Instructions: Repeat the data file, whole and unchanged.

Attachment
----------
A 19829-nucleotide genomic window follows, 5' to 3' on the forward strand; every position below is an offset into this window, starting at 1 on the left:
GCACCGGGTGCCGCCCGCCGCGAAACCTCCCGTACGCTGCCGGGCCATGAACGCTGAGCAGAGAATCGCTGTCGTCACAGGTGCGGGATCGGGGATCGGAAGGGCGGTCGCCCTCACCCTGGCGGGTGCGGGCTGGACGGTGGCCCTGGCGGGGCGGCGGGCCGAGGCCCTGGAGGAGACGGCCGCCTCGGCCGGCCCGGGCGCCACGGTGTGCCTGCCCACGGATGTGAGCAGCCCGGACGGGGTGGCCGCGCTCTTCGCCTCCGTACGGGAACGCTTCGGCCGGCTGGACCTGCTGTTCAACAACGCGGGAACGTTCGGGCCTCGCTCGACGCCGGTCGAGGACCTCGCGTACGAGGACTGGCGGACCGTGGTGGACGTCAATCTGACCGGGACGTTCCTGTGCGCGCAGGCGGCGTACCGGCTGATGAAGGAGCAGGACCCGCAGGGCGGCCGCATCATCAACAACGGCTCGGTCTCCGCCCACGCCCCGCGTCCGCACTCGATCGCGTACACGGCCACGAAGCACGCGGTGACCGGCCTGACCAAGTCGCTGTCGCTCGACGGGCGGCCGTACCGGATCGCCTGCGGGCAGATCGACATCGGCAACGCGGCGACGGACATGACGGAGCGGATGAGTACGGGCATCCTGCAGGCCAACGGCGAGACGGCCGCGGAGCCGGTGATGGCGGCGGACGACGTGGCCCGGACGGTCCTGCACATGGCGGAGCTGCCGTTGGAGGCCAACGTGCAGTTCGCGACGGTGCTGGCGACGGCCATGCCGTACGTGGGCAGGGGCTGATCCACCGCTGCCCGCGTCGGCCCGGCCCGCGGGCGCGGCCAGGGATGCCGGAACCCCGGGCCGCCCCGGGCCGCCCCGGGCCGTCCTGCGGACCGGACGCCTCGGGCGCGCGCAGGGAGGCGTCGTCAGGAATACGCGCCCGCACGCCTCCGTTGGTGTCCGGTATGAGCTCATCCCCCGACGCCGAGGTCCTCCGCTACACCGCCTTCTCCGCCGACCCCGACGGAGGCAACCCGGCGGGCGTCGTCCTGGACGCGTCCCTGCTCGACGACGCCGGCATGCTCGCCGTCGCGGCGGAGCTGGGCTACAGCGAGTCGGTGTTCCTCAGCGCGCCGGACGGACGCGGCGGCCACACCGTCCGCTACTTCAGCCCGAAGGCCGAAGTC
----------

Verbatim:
A 19829-nucleotide genomic window follows, 5' to 3' on the forward strand; every position below is an offset into this window, starting at 1 on the left:
GCACCGGGTGCCGCCCGCCGCGAAACCTCCCGTACGCTGCCGGGCCATGAACGCTGAGCAGAGAATCGCTGTCGTCACAGGTGCGGGATCGGGGATCGGAAGGGCGGTCGCCCTCACCCTGGCGGGTGCGGGCTGGACGGTGGCCCTGGCGGGGCGGCGGGCCGAGGCCCTGGAGGAGACGGCCGCCTCGGCCGGCCCGGGCGCCACGGTGTGCCTGCCCACGGATGTGAGCAGCCCGGACGGGGTGGCCGCGCTCTTCGCCTCCGTACGGGAACGCTTCGGCCGGCTGGACCTGCTGTTCAACAACGCGGGAACGTTCGGGCCTCGCTCGACGCCGGTCGAGGACCTCGCGTACGAGGACTGGCGGACCGTGGTGGACGTCAATCTGACCGGGACGTTCCTGTGCGCGCAGGCGGCGTACCGGCTGATGAAGGAGCAGGACCCGCAGGGCGGCCGCATCATCAACAACGGCTCGGTCTCCGCCCACGCCCCGCGTCCGCACTCGATCGCGTACACGGCCACGAAGCACGCGGTGACCGGCCTGACCAAGTCGCTGTCGCTCGACGGGCGGCCGTACCGGATCGCCTGCGGGCAGATCGACATCGGCAACGCGGCGACGGACATGACGGAGCGGATGAGTACGGGCATCCTGCAGGCCAACGGCGAGACGGCCGCGGAGCCGGTGATGGCGGCGGACGACGTGGCCCGGACGGTCCTGCACATGGCGGAGCTGCCGTTGGAGGCCAACGTGCAGTTCGCGACGGTGCTGGCGACGGCCATGCCGTACGTGGGCAGGGGCTGATCCACCGCTGCCCGCGTCGGCCCGGCCCGCGGGCGCGGCCAGGGATGCCGGAACCCCGGGCCGCCCCGGGCCGCCCCGGGCCGTCCTGCGGACCGGACGCCTCGGGCGCGCGCAGGGAGGCGTCGTCAGGAATACGCGCCCGCACGCCTCCGTTGGTGTCCGGTATGAGCTCATCCCCCGACGCCGAGGTCCTCCGCTACACCGCCTTCTCCGCCGACCCCGACGGAGGCAACCCGGCGGGCGTCGTCCTGGACGCGTCCCTGCTCGACGACGCCGGCATGCTCGCCGTCGCGGCGGAGCTGGGCTACAGCGAGTCGGTGTTCCTCAGCGCGCCGGACGGACGCGGCGGCCACACCGTCCGCTACTTCAGCCCGAAGGCCGAAGTC